Here is a little cultural quiz. Which UK city was mentioned in TS Eliot’s “The Waste Land” as having silk-hatted millionaires? Was the birthplace of Frederick Delius, born of wealthy German immigrant stock? To help, these references are lodged in that period when British influence in the world was at a peak. To help you further, this city is now regularly placed as one of the worst places to live in the UK.
Once hailed as one of the richest in the world, that city is Bradford. And its fall in relative economic strength is closely linked to its decline in cultural esteem. But its long relative decline is precisely not the result of one event or policy error, but a tragedy played out against world events mired in a lack of appropriate planning and sustained policy responses that have acted to undermine its rank.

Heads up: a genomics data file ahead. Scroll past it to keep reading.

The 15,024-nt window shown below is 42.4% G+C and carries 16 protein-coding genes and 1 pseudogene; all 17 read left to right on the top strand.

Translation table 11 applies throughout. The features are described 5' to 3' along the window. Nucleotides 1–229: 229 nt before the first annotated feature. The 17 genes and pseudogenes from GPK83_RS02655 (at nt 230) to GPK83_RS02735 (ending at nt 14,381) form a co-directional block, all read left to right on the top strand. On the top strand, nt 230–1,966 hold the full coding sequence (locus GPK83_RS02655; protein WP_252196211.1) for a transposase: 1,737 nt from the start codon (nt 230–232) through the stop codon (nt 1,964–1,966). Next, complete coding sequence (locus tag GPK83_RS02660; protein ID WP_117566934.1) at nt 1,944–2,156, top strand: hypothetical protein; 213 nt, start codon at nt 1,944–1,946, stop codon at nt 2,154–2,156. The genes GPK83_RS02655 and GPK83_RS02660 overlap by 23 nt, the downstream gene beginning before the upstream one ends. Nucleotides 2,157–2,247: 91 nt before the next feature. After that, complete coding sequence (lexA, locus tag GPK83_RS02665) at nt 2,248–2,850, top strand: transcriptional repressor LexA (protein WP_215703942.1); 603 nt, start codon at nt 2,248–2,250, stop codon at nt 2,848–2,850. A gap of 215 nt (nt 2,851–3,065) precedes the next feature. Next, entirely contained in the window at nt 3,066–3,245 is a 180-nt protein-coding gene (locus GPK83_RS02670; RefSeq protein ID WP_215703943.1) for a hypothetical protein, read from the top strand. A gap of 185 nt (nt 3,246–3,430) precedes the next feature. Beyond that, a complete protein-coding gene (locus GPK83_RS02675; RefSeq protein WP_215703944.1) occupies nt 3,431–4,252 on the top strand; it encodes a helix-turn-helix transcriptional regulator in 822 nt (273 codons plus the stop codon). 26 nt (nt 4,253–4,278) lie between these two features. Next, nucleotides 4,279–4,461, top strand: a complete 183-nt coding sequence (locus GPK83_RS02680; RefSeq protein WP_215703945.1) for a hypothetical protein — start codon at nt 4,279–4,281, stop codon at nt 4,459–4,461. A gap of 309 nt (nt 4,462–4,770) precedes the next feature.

The long, relative decline of the northern cities such as Bradford reflects our failure to have dealt with the big economic issues of our time. The structural reforms of the 1980s involved de-industrialisation, privatisations and labour market reforms that should have left the economy able to respond well with the subsequent period of intense international competition wrought by globalisation. But the increasing focus on the provision of international financial services left the economy vulnerable to the excesses revealed by the global financial crisis and further centralised economic and political power in London.
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